The Panopticon or Panoptic power structure is a type of institutional building designed by the great English philosopher and social theorist Jeremy Bentham in the late 18th century. It is an environment that allows people that are in control to monitor every action performed by the controlled. It’s a disciplinary power that tries to push it rules of conduct on the person being monitored to get social control. A nice example of a panoptic way of thinking is the song lyrics of “Every breath you take – The Police”, they’re singing about watching every move, breath, step etc. you make. This is exactly what happens in a panoptic managed environment.
In Fleming and Sturdy’s (2011) article there is an example of a call-centre named Sunray that applies a panoptic power structure, it is more like a panoptic prison in my eyes. Working at Sunray’s demands a routine of eight-hour shifts, with two 15-minute rest periods and a half-hour meal break. Employees have temporary contracts, with hourly pay rates and are rewarded for good performance. But wait there is more; Sunray’s applied a Taylor look-a-like system named the Automatic Call Distribution technology; this system helps managers to monitor every call. Managers can extract data like average speed times and average answer times and use this data for training purposes or to rewrite predesigned scripts that should help the employee to keep a steady pass throughout a call.
The call centre that Fleming and Sturdy (2011) use in their research tries not to apply a panoptic way of managing, but in the end it’s just a ‘freedom around control’ as Fleming and Sturdy (2011) note.
Rational-bureaucratic control and humanistic-normative control
In Fleming and Sturdy’s (2011) study the call centre Sunray’s is trying to apply a mixture of rational-bureaucratic control and humanistic-normative control. If seen from Douglas McGregor viewpoints it would be a mix between theory X & Y, or hard and soft management styles. First rational-bureaucratic control, the hard management approach, is applied to the way they manage employees. The employees have clear task specializations, actions are standardized and subjected to discipline. For example they have an average of eight minutes for bank inquiries calls and insurance calls are averaged at 15 minutes. To meet these requirements they have prewritten scripts to help the conversation going smooth. Rest and meal breaks are limited to 15 and 30 minutes. Trainings and weekly team meetings help discipline the employees. These are clear signs of a rational-bureaucratic control method.
But Sunray’s is also giving the work ambiance a more humanistic-normative feeling, the soft management approach, by introducing the ‘being yourself ‘ attitude at work. They have a slogan ‘remember the 3F’s: Focus, Fun, Fulfillment’ to support this being yourself feeling in trainings, away days, recruitment documentation and appraisal meetings. They implement the fun factor in the training manual by stating that ‘work is fun instead of work’. And try to bring informal aspects like human relations, motivation and social processes into the work floor. That helps preventing the work to be dull, alienating or dehumanizing. They encourage people to take their own changes and decisions without the approval of a manager, this helps limiting the hierarchical chain of command and creating a flat managed organization. All these factors indicate that they apply a humanistic-normative management style at Sunray’s.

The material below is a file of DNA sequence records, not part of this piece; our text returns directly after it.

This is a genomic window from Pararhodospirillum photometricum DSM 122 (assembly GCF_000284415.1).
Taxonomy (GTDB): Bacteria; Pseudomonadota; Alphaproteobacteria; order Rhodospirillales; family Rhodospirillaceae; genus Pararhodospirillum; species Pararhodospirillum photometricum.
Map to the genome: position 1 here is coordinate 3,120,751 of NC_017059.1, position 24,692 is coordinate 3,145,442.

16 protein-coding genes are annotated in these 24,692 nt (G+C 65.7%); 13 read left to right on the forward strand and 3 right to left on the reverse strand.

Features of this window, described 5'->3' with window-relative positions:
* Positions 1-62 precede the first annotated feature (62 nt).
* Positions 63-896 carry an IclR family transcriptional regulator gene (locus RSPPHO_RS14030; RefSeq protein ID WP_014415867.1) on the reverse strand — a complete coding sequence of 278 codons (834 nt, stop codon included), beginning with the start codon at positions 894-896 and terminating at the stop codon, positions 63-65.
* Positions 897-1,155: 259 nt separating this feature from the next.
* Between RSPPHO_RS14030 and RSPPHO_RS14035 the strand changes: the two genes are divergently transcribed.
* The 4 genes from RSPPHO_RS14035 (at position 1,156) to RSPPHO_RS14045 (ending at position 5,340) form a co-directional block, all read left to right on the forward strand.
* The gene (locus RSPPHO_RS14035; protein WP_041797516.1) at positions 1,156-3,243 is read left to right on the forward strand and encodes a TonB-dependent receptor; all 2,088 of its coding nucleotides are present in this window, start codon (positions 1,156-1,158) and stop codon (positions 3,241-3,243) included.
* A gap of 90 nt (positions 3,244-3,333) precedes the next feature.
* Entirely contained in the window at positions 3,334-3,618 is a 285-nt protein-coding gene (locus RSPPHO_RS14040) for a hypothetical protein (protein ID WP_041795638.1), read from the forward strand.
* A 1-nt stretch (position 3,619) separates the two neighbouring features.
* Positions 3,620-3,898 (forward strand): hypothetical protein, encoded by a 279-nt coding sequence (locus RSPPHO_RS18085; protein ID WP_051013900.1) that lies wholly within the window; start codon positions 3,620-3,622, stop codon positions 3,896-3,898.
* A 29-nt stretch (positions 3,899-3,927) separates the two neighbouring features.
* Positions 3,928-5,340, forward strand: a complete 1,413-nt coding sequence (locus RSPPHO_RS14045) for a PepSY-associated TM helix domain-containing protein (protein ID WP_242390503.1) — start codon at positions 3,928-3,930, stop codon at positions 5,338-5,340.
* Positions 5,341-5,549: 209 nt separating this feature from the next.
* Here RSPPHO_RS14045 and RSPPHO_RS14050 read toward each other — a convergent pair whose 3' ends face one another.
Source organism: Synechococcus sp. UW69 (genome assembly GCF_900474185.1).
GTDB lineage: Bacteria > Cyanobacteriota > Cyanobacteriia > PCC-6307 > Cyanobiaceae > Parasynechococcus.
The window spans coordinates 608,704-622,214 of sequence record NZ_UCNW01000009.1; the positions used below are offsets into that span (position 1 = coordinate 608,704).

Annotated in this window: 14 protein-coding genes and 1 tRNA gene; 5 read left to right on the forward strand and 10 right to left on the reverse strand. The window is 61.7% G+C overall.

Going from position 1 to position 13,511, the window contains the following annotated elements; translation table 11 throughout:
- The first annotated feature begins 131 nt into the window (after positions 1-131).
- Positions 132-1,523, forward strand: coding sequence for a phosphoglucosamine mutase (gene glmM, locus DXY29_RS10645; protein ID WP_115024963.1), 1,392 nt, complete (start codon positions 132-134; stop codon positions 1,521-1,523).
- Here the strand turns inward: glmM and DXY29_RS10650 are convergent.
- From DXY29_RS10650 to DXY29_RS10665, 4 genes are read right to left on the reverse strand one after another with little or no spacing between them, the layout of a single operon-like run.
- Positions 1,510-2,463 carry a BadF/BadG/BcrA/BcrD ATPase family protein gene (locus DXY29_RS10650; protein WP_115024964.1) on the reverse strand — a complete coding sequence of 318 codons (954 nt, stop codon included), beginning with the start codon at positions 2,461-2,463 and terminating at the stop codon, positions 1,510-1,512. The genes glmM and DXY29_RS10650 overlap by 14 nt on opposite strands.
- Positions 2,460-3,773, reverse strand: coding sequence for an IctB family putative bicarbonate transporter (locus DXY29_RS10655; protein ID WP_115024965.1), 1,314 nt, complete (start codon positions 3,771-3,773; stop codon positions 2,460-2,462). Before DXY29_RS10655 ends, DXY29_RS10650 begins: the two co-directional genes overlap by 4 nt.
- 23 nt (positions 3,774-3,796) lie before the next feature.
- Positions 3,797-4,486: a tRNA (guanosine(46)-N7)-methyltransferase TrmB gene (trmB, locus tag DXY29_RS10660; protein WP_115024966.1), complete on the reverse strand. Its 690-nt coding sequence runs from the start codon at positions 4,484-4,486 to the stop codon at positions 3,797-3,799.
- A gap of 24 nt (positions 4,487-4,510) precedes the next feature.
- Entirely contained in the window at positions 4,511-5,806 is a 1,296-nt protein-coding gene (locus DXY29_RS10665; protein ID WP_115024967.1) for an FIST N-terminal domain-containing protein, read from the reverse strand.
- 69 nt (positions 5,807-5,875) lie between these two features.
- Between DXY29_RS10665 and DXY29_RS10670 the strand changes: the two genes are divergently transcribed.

Humanistic-normative control is everywhere but never 100% applied because of the rational-bureaucratic control part. But the regime in Sunray is trying to make the rational-bureaucratic way of working easier on the eye and mind by using humanistic factors.
Scientific views of an panoptic system
Frederick Taylor’s approach of seeing an organization as a machine applies to Sunray because of the standardization or formalization of work processes. You have strict tasks and deadlines, targets and there is no room for own innovation in your work process. Besides that you’re on constant surveillance of managers and even a machine that records all call data.
Douglas McGregor’s view on the management at Sunrays is that a part of theory Y is applied. This is seen for example in the 3F’s slogan and in the ‘work is fun’ statement. Employees should see work as natural and fun, they can be themselves at work and are also motivated to go to work. Their organization should be one social community with informal aspects like relations and social processes and you can make your own changes without the permission of a manager. But McGregor’s theory X assumes people are lazy by nature and need a standardization of the work process where panoptic power can be applied to improve performances. This reflects in the exact break times, monitoring systems and prewritten scripts.
Gideon Kunda uses corporate culture as a management tool that is based on trust, like a family. The company promises a life-long employment and good rewards in exchange for personal commitment and emotional investment. In that way culture becomes having control over people, they feel obligated to help and invest in the company.
Kunda (1992) describes control is being shaped by identities, attitudes, emotion and beliefs of an employee. In Sunray they are trying to get away from the boring office look by encouraging a theme of the culture of fun and self-expression. This helps to improve positive emotions and attitudes employees have towards the company vision of ‘being yourself’.
- Fleming, P., & Sturdy, A. (2011). ‘Being yourself’ in the electronic sweatshop: New forms of normative control. Human Relations, 64(2), 177-200.
- Stephan, R. & Kunda, G (1992). Design and Devotion: Surges of Rational and Normative Ideologies of Control in Managerial Discourse. Administrative Science Quarterly, Vol. 37(3), 363-399.